Since Erik Erikson's clinical and psychohistorical writings of the 1950s and 1960s, the notion of identity has served as a bridge between formulations of personality development and the psychosocial aspects of cultural cohesiveness. More recently, under the influence of a postmodern perspective, clinical writers have questioned the notion of a stable, integrative identity or self as an organizing agent in human behavior. In the area of gender identity, particularly, feminist theorists have criticized the construction of polarized gender identities both for (...) their psychological inadequacy and their cultural bias.A parallel line of criticism has developed at the cultural or historical level. Writers such as Benedict Anderson and Ernest Gellner have effectively contrasted the shallow ideological and historical roots of nationalism with the effort to base national identity on the appeal to tradition and continuity. Other writers have emphasized the heterogeneous condition of the contemporary nation in a postcolonial world. They contrast a static concept of cultural or national identity to a more fluid notion which incorporates the ongoing process of displacement that, they argue, characterizes national discourse. The identity structures that emerge from this critique, both within a clinical and a historical setting, are more ambiguous and unstable, and reflect the heterogeneous experience of contemporary culture.World historians such as William McNeill and Theodore von Laue have cited the boundedness of historians within their own cultural identities as a significant obstacle to the development of an intercultural approach to world history. These postmodern reformulations of identity theory challenge the notion of cultural boundedness by emphasizing the discontinuities endemic to modern life and the inescapably plural character of contemporary identity. (shrink)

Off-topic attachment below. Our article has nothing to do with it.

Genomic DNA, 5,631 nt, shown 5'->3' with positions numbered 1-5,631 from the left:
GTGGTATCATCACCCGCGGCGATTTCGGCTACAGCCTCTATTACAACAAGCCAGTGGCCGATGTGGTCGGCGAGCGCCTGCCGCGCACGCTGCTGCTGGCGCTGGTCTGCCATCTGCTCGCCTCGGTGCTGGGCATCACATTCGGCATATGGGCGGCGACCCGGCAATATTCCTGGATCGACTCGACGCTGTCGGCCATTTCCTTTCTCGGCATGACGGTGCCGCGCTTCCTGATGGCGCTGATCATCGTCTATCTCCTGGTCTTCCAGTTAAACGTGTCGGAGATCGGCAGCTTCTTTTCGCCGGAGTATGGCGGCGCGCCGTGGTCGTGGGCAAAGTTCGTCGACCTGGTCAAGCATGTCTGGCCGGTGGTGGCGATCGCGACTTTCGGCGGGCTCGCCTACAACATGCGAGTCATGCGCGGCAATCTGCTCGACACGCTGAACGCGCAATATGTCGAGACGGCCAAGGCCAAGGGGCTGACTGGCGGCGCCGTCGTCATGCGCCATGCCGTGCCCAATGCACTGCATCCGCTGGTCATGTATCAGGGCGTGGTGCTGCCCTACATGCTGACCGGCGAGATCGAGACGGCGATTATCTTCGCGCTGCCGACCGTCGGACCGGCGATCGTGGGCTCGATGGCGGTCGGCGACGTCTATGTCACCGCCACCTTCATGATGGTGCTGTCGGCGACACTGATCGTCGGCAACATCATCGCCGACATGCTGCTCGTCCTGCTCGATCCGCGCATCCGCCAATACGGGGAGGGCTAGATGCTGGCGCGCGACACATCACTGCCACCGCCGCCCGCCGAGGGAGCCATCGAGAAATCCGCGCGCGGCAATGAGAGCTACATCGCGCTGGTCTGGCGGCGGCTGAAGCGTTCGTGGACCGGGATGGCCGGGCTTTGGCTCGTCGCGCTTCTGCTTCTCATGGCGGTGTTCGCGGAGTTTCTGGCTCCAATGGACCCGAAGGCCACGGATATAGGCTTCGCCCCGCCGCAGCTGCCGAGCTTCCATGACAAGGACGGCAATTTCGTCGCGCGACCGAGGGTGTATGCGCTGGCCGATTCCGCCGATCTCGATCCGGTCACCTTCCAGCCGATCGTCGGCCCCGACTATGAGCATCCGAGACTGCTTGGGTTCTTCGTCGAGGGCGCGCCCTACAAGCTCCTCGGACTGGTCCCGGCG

Dr. Jameson's editio princeps of his major discovery at Troizen will long remain essential for the study of this document. The following jottings are largely footnotes to the rich material which he has collected. Their main preoccupation is linguistic, and I abstain from any attempt to fit the decree into its historical setting. The gap between 480 B.C. and our copy is so long that it is hardly to be expected that the authenticity of the decree will go unchallenged, and (...) this exploration of some points in the language may help towards a decision. (shrink)
This paper defends the heretical view that, at least in some cases, we ought to assign legal liability based on purely statistical evidence. The argument draws on prominent civil law litigation concerning pharmaceutical negligence and asbestos-poisoning. The overall aim is to illustrate moral pitfalls that result from supposing that it is never appropriate to rely on bare statistics when settling a legal dispute.
In his new book, Lewis D. Sargentich shows how two different kinds of legal argument - rule-based reasoning and reasoning based on principles and policies - share a surprising kinship and serve the same aspiration. He starts with the study of the rule of law in life, a condition of law that serves liberty - here called liberal legality. In pursuit of liberal legality, courts work to uphold people's legal entitlements and to confer evenhanded legal justice. Judges try to (...) achieve the control of reason in law, which is manifest in law's coherence, and to avoid forms of arbitrariness, such as personal moral judgment. Sargentich offers a unified theory of the diverse ways of doing law, and shows that they all arise from the same root, which is a commitment to liberal legality. (shrink)
This is a collection of twenty-five papers and reviews by the leading analytic philosopher of our time. It adds to the papers on metaphysics and epistemology to be found in his previous two-volume collection published by Oxford University Press. One previously unpublished paper—“Why Conditionalize?”—is included. Australasian philosophers may note with some pride that eleven of the pieces were first published in the Australasian Journal of Philosophy.